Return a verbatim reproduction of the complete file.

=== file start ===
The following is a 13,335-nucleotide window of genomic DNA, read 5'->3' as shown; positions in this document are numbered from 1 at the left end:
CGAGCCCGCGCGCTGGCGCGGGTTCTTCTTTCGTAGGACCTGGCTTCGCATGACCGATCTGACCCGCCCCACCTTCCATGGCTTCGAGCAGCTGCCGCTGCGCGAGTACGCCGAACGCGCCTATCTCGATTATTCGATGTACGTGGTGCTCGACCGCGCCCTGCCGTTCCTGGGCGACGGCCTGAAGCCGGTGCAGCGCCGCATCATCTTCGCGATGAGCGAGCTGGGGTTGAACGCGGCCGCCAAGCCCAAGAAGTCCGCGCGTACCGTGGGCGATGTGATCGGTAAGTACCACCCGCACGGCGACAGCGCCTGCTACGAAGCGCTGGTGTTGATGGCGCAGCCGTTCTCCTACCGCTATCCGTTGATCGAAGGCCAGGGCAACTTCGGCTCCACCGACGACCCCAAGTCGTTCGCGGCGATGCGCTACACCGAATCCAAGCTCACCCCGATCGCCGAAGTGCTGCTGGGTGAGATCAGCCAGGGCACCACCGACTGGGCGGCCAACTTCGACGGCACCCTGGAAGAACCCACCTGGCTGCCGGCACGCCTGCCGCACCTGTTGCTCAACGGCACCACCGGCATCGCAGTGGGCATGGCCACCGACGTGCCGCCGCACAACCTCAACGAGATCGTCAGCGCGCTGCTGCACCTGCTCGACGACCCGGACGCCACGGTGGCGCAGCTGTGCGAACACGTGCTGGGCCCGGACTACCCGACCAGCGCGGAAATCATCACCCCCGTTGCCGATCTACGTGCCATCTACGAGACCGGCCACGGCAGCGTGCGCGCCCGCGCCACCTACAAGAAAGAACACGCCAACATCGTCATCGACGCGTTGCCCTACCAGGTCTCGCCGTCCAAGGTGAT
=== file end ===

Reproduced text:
The following is a 13,335-nucleotide window of genomic DNA, read 5'->3' as shown; positions in this document are numbered from 1 at the left end:
CGAGCCCGCGCGCTGGCGCGGGTTCTTCTTTCGTAGGACCTGGCTTCGCATGACCGATCTGACCCGCCCCACCTTCCATGGCTTCGAGCAGCTGCCGCTGCGCGAGTACGCCGAACGCGCCTATCTCGATTATTCGATGTACGTGGTGCTCGACCGCGCCCTGCCGTTCCTGGGCGACGGCCTGAAGCCGGTGCAGCGCCGCATCATCTTCGCGATGAGCGAGCTGGGGTTGAACGCGGCCGCCAAGCCCAAGAAGTCCGCGCGTACCGTGGGCGATGTGATCGGTAAGTACCACCCGCACGGCGACAGCGCCTGCTACGAAGCGCTGGTGTTGATGGCGCAGCCGTTCTCCTACCGCTATCCGTTGATCGAAGGCCAGGGCAACTTCGGCTCCACCGACGACCCCAAGTCGTTCGCGGCGATGCGCTACACCGAATCCAAGCTCACCCCGATCGCCGAAGTGCTGCTGGGTGAGATCAGCCAGGGCACCACCGACTGGGCGGCCAACTTCGACGGCACCCTGGAAGAACCCACCTGGCTGCCGGCACGCCTGCCGCACCTGTTGCTCAACGGCACCACCGGCATCGCAGTGGGCATGGCCACCGACGTGCCGCCGCACAACCTCAACGAGATCGTCAGCGCGCTGCTGCACCTGCTCGACGACCCGGACGCCACGGTGGCGCAGCTGTGCGAACACGTGCTGGGCCCGGACTACCCGACCAGCGCGGAAATCATCACCCCCGTTGCCGATCTACGTGCCATCTACGAGACCGGCCACGGCAGCGTGCGCGCCCGCGCCACCTACAAGAAAGAACACGCCAACATCGTCATCGACGCGTTGCCCTACCAGGTCTCGCCGTCCAAGGTGAT